As the storm intensified, a letter tucked in a waterproof tallis bag, once secretly placed inside the piano’s cavernous frame, freely blew across Bracka Street, over the cemetery grounds, eventually landing in the turbulent waters of the Pilica River.

That night, Ada left Lodz, walked near the city gates for the last time, crossed the Old Pilica Bridge to the train station on a journey to be with her son, her only son, Yuval. She noticed an odd cloth bag floating near the bank of the river. As she bent over to inspect it, she observed her name embroidered on it in ornate red letters. She picked up the bag placing it in her inner coat pocket, the one opposite her heart.

…and Renewel

Yuval did not know about the accident. Days before, he left on a journey to Vienna to pay homage to the late Franz Liszt. Yuval prepared the Transcendental Etudes as a music tribute to his friend and mentor. Afterwards Yuval would travel to the Ottoman Empire for a private concert honoring of the marriage of Sultan Mehmed to a young bride.

Ada arrived in Istanbul ready for her new life. Mother and son reunited.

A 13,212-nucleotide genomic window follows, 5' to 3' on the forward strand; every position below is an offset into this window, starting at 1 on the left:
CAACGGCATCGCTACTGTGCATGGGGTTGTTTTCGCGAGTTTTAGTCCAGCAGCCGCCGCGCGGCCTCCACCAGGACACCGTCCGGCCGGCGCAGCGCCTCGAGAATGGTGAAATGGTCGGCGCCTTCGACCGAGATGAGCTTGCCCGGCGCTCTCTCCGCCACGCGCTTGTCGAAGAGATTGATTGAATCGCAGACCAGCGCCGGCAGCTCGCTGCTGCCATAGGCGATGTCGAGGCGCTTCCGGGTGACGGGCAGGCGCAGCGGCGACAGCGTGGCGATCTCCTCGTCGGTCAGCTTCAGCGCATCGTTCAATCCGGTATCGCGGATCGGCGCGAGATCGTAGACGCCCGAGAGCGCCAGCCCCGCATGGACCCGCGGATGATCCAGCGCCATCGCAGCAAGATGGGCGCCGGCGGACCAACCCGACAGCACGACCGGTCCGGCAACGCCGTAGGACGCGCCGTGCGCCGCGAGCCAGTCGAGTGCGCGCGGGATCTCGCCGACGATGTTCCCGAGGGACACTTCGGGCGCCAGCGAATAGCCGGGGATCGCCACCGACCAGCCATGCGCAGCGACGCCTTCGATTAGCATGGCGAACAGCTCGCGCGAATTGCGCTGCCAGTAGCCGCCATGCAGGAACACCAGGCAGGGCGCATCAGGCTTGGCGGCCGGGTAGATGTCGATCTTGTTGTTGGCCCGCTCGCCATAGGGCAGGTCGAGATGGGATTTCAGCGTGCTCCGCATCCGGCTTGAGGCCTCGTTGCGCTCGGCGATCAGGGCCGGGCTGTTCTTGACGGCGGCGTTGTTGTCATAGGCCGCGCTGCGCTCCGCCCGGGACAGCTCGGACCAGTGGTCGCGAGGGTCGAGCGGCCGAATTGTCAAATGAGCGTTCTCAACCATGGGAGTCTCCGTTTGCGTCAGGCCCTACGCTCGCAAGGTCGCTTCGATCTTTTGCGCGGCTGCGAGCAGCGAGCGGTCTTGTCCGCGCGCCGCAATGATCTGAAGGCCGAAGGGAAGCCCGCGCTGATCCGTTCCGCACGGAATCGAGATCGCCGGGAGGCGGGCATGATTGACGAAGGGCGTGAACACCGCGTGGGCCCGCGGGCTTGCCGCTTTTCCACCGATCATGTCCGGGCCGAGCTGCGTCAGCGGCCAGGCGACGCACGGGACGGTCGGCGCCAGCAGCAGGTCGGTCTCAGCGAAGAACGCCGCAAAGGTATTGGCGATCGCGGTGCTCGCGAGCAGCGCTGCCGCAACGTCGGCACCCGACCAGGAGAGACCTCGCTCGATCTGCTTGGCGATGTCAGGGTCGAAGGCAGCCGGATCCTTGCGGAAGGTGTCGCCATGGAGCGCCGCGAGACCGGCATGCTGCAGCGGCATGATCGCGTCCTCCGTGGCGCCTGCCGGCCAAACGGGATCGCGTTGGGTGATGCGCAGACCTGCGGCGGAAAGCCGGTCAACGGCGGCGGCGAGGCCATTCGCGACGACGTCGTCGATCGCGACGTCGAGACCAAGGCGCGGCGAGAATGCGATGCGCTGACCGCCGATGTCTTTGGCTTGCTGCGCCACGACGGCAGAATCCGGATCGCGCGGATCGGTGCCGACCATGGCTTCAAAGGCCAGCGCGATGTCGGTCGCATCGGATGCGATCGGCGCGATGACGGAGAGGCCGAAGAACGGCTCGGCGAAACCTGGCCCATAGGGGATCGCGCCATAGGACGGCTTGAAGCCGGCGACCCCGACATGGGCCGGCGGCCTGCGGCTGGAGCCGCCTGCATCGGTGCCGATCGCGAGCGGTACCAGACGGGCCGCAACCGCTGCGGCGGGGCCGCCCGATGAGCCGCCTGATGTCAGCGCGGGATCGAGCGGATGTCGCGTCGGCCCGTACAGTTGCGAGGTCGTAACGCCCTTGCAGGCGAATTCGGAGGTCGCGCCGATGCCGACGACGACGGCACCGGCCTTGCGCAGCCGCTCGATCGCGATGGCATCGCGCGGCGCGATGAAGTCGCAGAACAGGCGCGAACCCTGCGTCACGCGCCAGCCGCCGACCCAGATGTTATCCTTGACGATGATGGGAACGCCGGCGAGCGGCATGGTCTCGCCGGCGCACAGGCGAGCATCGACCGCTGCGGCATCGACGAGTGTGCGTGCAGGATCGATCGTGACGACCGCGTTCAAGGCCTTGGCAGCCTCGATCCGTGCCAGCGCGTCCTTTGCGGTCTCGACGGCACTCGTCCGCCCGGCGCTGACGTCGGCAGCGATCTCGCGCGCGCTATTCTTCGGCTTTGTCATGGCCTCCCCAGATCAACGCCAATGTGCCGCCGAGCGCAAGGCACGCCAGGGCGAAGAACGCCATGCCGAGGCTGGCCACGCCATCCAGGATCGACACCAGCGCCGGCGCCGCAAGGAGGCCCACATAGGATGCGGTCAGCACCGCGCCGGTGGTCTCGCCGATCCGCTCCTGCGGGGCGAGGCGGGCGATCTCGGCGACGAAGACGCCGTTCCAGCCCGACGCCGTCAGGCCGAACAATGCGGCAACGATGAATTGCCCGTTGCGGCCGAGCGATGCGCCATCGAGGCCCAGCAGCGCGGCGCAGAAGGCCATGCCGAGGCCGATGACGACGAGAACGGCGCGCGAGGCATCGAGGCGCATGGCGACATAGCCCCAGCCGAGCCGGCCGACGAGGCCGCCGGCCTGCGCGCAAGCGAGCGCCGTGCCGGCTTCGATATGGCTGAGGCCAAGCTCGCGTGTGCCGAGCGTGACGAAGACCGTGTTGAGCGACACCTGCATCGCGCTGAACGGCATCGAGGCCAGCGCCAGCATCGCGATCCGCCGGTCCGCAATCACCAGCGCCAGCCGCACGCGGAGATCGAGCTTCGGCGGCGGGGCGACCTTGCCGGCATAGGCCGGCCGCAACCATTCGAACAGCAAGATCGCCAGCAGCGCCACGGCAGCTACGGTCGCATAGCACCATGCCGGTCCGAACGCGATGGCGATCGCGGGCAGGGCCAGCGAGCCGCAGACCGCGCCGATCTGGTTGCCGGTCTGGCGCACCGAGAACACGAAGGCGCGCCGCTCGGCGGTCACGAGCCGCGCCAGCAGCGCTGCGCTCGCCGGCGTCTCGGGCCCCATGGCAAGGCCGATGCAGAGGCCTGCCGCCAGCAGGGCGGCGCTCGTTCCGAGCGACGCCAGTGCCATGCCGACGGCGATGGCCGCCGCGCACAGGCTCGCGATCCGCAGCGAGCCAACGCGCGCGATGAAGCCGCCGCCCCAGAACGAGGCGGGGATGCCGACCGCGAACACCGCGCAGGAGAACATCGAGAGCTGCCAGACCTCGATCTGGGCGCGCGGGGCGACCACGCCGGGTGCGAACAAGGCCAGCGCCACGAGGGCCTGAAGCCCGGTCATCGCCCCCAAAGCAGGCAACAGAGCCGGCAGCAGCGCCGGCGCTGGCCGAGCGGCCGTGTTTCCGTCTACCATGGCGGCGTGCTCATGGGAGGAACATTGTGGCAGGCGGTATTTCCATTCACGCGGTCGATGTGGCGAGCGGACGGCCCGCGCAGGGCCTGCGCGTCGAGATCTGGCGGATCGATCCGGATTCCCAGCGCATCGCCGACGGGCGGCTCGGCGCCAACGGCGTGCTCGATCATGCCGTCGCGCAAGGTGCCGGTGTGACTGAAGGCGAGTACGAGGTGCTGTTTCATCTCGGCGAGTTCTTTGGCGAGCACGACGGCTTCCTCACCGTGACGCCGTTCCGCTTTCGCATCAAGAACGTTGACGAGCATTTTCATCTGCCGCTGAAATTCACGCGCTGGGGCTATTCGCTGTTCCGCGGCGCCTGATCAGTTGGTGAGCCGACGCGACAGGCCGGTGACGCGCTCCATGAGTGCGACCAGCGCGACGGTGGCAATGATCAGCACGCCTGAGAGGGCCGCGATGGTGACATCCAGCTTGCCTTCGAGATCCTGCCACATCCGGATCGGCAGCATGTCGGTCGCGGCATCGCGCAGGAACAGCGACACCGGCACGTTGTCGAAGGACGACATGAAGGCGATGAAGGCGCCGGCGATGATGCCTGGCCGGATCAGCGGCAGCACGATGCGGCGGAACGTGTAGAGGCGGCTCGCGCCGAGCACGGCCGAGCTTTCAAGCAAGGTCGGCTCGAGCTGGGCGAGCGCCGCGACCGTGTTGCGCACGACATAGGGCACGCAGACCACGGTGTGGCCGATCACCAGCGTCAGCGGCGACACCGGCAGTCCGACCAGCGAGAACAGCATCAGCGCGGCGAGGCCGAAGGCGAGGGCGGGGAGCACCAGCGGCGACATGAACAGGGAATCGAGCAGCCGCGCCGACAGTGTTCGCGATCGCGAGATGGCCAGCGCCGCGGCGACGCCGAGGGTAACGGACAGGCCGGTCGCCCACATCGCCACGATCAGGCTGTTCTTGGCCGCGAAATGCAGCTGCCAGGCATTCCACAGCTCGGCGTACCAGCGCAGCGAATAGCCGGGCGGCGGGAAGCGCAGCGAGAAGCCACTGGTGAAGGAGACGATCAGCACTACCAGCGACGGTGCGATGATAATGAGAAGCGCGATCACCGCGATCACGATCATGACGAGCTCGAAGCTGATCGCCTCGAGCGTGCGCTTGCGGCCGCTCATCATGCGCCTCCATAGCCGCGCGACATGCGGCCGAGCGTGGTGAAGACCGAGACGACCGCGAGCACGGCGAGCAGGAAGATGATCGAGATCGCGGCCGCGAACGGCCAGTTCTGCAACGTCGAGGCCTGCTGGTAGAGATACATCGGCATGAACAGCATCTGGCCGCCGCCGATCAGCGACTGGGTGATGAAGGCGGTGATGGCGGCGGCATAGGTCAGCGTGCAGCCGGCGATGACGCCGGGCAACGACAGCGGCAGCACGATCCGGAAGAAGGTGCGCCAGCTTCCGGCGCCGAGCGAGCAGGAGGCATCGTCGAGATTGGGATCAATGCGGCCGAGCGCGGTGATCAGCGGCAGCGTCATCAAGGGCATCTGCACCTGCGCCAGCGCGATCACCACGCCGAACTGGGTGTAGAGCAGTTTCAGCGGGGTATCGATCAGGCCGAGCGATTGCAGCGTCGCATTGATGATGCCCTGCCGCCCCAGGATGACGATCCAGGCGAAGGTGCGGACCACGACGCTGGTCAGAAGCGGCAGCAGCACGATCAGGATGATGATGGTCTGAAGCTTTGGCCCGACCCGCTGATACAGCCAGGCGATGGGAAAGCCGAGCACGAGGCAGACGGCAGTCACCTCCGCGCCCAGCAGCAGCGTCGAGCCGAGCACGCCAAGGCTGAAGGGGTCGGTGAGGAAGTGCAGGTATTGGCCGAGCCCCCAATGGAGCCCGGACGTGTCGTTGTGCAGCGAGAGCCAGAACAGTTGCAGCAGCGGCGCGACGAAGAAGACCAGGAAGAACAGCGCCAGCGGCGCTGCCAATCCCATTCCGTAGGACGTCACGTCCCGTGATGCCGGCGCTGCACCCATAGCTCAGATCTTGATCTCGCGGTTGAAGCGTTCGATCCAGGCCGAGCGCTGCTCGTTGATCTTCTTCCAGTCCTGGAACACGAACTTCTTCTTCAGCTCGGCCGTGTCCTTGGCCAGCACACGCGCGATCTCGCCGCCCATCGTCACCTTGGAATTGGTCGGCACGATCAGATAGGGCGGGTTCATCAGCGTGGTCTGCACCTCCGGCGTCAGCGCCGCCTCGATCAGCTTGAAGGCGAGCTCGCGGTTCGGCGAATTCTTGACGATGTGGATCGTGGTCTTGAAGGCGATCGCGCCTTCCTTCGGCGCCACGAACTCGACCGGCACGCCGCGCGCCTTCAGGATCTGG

That evening she sang as Yuval accompanied her in celebration of the jubilee year, a year of forgiveness, release and hope.

Naamah, the daughter of a prostitute, listened attentively, seated next to an adorning Sultan.

[1] After the death of Alexander the Great in 356 BCE, it became mandatory that every new born Jewish boy in Alexandria be named Alexander; parents quickly consented to this rule as the penalty for naming a son anything else resulted in cutting off the father’s member. There was 100 percent compliance with the rule.  Alexander was a very popular name for a long time.

[2] Jochim claims to have firmly established that the Minnas of Spacerowa Street 12 were the original Minnas of Lodz. His findings are disputed by the Minna Research League (an orthodox organization) and by the Jewish Given Names Bureau, Minna Subcommittee (a progressive organization). The two organizations agree that Jochim was wrong yet disagree on the details, repercussions, and religious obligations.